The Cape Town district of Bo-Kaap is deep in culturally diverse and historical significance. Formerly known as the Malay Quarter, the area today has deep cultural ties to Malaysia, Africa, India, and Sri Lanka, many of which date back to the slaves brought to the area by Dutch imperialists in the 16th and 17th centuries. Even today, tourists find the area’s rich history and many religious communities to be an interesting and unique combination.
The Bo-Kaap is one of the most interesting and vibrant areas in Cape Town, with many restaurants and shops to discover. The following are some of our top picks for must-see attractions in the Bo-Kaap neighborhood.
Bokaap, a vibrant Cape Malay (Muslim) district not far from the downtown area, was formerly home to the city’s slave population. In any case, the area expanded throughout time, and now a wide variety of people live there.
The Cape Malay community is now a thriving part of town. Residents are used to having their houses documented on Instagram, so feel free to go about and snap some shots. Our goal in visiting the area first thing in the morning was to take advantage of the best lighting for photographs and to see the neighborhood come to life.
Bokaap Kombuis, a top-notch Cape Malay eatery, and the nearby Auwal Mosque, South Africa’s first mosque. It is a great location for taking pictures of the colorful orange, green, pink, and blue homes.
This is the oldest residential neighborhood in South Africa, and its streets include the country’s greatest concentration of buildings constructed before 1850.
Bokaap is a vibrant neighborhood with a lot of attractions. The streets are well-known for their eye-catching color scheme and the high quality of its Cape Dutch and Cape Georgian architecture. Jan de Waal constructed the oldest surviving building in Bokaap in 1768; now, it serves as the Bokaap Museum, the best destination for first-time visitors to the area. The museum, designed to seem like the home of a prosperous Cape Malay family from the 19th century, provides visitors with a glimpse into the daily lives of the city’s first residents and an understanding of how Islamic customs have shaped Cape Town’s artistic and cultural landscape.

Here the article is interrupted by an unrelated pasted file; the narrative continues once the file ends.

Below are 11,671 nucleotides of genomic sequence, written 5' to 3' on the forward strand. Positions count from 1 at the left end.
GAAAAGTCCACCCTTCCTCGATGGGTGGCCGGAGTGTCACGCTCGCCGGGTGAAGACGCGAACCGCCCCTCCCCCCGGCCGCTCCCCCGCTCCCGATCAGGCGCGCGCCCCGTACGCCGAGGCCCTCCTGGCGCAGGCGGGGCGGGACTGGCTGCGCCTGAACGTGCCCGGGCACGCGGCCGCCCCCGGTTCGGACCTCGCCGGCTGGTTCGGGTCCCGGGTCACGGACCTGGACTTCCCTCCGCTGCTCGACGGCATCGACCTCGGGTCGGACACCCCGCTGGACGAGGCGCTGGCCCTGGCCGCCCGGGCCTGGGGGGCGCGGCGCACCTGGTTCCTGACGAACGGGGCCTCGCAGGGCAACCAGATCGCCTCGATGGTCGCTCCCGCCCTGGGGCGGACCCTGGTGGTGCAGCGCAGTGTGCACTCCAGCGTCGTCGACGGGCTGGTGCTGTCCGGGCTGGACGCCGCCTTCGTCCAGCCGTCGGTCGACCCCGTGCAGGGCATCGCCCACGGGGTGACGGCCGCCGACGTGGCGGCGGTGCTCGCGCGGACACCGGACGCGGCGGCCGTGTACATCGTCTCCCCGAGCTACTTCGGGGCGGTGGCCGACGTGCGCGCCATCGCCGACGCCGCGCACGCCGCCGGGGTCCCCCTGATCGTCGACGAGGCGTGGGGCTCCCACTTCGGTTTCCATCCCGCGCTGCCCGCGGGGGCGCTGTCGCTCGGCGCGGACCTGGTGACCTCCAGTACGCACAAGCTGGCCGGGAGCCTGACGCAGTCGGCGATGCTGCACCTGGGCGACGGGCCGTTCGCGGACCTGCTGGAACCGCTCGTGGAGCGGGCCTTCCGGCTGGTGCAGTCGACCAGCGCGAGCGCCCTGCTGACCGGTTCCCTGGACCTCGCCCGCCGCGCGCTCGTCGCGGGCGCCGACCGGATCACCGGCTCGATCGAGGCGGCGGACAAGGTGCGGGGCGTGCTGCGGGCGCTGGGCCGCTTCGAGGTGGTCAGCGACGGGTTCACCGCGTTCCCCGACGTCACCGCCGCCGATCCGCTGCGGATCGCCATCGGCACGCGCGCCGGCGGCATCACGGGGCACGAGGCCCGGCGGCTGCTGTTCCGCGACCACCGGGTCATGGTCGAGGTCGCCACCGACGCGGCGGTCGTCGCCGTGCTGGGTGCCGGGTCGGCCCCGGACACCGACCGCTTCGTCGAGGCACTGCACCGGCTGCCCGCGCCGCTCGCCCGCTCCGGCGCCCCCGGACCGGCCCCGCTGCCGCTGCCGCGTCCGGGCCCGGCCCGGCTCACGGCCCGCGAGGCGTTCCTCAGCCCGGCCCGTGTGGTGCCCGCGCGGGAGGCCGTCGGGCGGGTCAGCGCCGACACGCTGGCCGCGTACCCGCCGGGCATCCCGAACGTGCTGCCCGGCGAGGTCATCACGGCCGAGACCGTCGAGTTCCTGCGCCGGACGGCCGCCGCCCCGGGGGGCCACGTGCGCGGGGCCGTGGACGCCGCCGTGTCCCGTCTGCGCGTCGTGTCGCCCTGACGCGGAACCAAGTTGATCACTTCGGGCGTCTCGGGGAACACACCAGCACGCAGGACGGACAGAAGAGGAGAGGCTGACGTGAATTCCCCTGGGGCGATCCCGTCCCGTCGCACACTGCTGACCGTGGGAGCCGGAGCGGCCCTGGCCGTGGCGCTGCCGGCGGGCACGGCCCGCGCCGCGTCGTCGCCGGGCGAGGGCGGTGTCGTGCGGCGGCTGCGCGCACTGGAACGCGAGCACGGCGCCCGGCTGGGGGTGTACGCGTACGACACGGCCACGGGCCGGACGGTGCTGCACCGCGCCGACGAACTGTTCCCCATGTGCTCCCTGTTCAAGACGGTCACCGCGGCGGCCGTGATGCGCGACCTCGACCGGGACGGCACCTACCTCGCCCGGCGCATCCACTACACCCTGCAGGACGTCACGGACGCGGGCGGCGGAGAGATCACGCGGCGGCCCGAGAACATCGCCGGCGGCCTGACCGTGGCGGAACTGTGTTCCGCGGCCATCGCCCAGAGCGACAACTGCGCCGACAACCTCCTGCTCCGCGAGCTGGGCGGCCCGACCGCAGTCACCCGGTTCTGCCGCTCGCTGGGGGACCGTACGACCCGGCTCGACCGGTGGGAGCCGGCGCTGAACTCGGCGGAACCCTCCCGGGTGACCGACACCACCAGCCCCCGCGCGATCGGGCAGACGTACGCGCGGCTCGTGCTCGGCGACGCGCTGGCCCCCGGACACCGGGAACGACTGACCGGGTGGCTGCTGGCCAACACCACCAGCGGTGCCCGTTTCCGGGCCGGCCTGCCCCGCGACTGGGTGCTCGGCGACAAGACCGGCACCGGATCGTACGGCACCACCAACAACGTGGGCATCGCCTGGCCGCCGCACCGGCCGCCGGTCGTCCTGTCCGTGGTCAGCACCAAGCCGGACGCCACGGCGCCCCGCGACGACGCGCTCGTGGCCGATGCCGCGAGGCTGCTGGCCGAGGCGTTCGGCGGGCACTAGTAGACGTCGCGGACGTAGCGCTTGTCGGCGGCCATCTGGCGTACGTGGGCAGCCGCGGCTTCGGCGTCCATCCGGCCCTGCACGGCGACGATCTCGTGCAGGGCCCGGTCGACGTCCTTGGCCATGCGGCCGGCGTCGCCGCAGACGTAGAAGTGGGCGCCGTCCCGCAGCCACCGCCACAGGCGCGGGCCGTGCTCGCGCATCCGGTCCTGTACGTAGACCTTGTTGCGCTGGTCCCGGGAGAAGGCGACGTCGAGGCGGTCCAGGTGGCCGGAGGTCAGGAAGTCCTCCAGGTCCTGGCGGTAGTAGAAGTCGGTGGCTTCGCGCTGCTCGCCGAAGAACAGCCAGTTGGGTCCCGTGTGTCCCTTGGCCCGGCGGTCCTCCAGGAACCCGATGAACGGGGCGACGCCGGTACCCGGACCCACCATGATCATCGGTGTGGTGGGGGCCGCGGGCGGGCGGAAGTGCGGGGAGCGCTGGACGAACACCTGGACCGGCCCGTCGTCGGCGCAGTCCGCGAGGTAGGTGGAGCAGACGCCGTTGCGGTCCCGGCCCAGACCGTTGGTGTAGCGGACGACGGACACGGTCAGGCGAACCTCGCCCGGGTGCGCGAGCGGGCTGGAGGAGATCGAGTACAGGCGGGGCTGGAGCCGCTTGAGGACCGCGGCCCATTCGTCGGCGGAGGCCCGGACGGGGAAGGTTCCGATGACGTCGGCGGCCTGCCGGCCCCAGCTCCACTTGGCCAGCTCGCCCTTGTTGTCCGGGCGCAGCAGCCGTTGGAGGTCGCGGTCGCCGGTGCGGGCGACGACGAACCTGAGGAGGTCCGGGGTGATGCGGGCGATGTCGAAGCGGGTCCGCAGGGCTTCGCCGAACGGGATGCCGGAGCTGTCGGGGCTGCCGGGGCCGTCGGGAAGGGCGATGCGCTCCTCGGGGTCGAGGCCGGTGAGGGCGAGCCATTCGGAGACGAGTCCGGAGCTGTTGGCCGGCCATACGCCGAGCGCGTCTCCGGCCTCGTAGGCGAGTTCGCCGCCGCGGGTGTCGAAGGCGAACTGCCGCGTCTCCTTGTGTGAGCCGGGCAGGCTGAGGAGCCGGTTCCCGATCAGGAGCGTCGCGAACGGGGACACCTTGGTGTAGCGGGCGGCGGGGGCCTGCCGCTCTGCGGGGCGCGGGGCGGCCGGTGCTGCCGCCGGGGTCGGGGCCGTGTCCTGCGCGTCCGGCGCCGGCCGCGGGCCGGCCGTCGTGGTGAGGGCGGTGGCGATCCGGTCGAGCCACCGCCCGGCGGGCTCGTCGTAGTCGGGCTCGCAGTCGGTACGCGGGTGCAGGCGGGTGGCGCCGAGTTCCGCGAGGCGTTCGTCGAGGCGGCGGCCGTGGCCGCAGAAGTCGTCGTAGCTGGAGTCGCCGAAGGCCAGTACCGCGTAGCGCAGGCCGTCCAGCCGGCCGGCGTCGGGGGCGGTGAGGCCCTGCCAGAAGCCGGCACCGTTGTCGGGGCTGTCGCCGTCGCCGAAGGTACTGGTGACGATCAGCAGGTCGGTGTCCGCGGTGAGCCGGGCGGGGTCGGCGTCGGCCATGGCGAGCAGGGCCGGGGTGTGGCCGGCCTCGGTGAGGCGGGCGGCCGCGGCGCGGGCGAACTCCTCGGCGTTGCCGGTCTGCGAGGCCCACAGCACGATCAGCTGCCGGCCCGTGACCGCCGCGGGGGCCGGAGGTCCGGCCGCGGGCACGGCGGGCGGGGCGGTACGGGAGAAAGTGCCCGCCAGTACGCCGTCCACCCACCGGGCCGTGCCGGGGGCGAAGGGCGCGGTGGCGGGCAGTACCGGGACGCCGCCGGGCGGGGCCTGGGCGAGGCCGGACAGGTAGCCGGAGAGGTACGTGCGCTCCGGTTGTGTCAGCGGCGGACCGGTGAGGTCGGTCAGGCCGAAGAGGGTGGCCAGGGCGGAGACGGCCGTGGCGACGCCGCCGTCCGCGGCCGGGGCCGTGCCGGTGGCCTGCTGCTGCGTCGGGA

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Bokaap is far more secure for travelers than some of Cape Town’s other less affluent neighborhoods. The V&A Waterfront (the city’s primary tourist destination) is a 10-minute drive away, although the city center can be reached on foot in about five minutes.
Walking along Wale Street towards the Bokaap Museum is the quickest way to locate oneself in the center of Bokaap. Spend an hour or two getting lost in the museum’s charming side alleyways after you’ve finished perusing the exhibitions.
Anyone interested in learning from a local guide can sign up for one of the numerous BoKaap walking tours offered across the city. Cost-free Guided Tours There is a well-liked free walking tour of Cape Town, however visitors are encouraged to bring cash to tip the guide.